A Friendly Reminder: It’s a PHONE

August 17, 2009

This past weekend, my family and I traveled to Baltimore.  While there, we took in a baseball game (the Orioles lost 5-1), stayed in a luxurious hotel suite (booked for $75 on Priceline), and visited the National Aquarium.

I seriously underestimated how big an attraction the Aquarium was.  We arrived around 11:00 AM and stood in line to buy tickets for our admission.  It was a tad disappointing to learn that the earliest we could get in would be  1:45 PM.  Thankfully, there was a Barnes & Noble nearby.  We browsed and read and Sophia completed their summer reading club in less than two hours, earning herself a free book.

You would think that a place that has to dole out assigned admission times nearly three hours in advance would have a good grip on crowd control, wouldn’t you?  I did.  But I was wrong.

It was SO packed in there.  People were shoulder to shoulder, all crammed into tiny little alcoves to get a look at the tanks.  I heard at least four different languages being spoken (Russian, Spanish, Indian and Japanese).  It was HOT.  It was HUMID.  It was STINKY.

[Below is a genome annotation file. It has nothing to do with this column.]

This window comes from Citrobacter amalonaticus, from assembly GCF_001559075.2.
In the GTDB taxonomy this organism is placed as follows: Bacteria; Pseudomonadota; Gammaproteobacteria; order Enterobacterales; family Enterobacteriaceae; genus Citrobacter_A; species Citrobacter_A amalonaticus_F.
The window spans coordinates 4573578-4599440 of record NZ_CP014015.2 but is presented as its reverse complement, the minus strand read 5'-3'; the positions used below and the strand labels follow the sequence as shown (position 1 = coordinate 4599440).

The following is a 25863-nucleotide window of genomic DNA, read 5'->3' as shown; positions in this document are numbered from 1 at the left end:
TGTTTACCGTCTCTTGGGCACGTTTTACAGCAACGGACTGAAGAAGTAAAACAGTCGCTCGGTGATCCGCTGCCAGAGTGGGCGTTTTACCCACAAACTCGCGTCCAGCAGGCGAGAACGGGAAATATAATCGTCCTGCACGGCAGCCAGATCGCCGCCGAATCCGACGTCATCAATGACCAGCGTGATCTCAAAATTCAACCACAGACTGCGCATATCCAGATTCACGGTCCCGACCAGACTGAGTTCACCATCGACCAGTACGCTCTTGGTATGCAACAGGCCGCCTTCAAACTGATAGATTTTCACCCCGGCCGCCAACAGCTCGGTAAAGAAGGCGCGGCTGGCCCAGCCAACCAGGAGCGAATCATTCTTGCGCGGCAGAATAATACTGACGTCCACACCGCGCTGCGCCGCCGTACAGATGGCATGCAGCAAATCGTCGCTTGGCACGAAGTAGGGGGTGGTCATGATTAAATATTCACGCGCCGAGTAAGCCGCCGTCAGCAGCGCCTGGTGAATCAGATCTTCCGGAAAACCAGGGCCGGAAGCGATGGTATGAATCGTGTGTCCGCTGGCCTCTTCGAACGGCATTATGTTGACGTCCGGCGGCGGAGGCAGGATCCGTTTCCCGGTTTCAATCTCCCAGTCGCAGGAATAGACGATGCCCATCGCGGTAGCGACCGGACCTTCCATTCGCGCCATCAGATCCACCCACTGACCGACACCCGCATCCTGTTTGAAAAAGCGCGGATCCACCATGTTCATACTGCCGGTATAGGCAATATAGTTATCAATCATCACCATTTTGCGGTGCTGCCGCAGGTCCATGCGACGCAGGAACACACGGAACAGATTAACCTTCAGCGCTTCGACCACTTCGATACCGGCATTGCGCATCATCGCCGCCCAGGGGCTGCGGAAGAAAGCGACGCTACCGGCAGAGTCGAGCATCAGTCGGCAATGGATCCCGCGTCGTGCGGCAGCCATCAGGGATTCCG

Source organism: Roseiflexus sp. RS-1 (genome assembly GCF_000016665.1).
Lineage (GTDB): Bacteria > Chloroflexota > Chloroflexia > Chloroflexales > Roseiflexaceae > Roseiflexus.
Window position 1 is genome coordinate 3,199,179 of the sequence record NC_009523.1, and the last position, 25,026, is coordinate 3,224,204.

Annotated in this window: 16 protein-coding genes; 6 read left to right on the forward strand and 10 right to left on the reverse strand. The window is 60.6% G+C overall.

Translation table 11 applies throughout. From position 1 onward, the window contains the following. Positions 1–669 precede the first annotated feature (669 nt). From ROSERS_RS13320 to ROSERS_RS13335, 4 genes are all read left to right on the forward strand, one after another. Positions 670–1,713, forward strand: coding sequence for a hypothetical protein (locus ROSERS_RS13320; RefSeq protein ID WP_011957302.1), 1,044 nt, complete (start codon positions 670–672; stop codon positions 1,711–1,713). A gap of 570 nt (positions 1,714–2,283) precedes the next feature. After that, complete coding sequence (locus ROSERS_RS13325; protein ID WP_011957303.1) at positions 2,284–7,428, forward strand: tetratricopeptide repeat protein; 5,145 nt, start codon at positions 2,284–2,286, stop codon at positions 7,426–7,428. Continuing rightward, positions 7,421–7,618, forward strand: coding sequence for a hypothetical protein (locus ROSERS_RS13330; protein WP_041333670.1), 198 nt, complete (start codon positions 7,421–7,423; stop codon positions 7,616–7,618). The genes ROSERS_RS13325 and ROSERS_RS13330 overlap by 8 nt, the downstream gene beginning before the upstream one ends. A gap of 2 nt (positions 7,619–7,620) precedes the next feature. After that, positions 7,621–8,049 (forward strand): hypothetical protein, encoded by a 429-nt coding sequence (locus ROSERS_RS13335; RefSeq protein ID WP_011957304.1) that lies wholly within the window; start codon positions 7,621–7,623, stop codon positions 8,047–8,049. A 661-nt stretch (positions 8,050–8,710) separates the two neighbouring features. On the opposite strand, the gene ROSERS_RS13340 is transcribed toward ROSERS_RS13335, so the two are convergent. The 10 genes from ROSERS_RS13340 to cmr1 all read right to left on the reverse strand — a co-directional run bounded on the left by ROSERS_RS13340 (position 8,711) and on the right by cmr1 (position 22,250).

It was like one REALLY LONG hot flash.  Ugh.

So, between the heat and the crowds, I got pretty cranky.  However, I took comfort in being able to take photos of the animals and exhibits there.  It gave me something to focus on besides the crowds and the heat.


Time after time, I found myself waiting for someone else to take a picture before I could take mine.  And that’s okay.  I have NO problem extending that courtesy to others.


Time after time, the person took the photo, viewed the results, decided that it wasn’t very good, deleted it, and tried again.  REPEATEDLY.

And since I was standing there getting jostled and bumped by the crowds, sweat dripping down the sides of my face, I had plenty of time to realize why these photography scenarios were playing out the way they were.

Because the tourists were using their cell phones to take pictures.  Now, I’m no techno-geek, but I do know that cell phone cameras have (if you’re lucky) 3 megapixels and limited memory.

In other words, OF COURSE you’re not going to get a good photo on your phone.  If you want great pictures, use a camera!

I used a camera… and look what I got:

nemo 1

jellyfish 6

puffer fish


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